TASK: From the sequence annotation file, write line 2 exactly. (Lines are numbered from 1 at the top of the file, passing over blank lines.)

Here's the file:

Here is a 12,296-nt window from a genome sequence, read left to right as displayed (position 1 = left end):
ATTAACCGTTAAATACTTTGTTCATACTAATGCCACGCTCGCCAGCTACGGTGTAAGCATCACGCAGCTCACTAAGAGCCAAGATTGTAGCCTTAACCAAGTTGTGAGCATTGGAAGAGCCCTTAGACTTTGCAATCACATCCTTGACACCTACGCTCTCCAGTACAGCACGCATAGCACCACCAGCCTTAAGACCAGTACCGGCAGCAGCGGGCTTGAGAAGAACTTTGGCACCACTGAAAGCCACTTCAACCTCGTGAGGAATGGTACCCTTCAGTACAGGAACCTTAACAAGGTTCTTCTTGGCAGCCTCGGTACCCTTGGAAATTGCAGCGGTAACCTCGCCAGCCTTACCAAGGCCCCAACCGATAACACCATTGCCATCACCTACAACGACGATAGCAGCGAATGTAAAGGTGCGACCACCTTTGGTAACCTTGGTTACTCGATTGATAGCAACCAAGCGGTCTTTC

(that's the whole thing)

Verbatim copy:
ATTAACCGTTAAATACTTTGTTCATACTAATGCCACGCTCGCCAGCTACGGTGTAAGCATCACGCAGCTCACTAAGAGCCAAGATTGTAGCCTTAACCAAGTTGTGAGCATTGGAAGAGCCCTTAGACTTTGCAATCACATCCTTGACACCTACGCTCTCCAGTACAGCACGCATAGCACCACCAGCCTTAAGACCAGTACCGGCAGCAGCGGGCTTGAGAAGAACTTTGGCACCACTGAAAGCCACTTCAACCTCGTGAGGAATGGTACCCTTCAGTACAGGAACCTTAACAAGGTTCTTCTTGGCAGCCTCGGTACCCTTGGAAATTGCAGCGGTAACCTCGCCAGCCTTACCAAGGCCCCAACCGATAACACCATTGCCATCACCTACAACGACGATAGCAGCGAATGTAAAGGTGCGACCACCTTTGGTAACCTTGGTTACTCGATTGATAGCAACCAAGCGGTCTTTC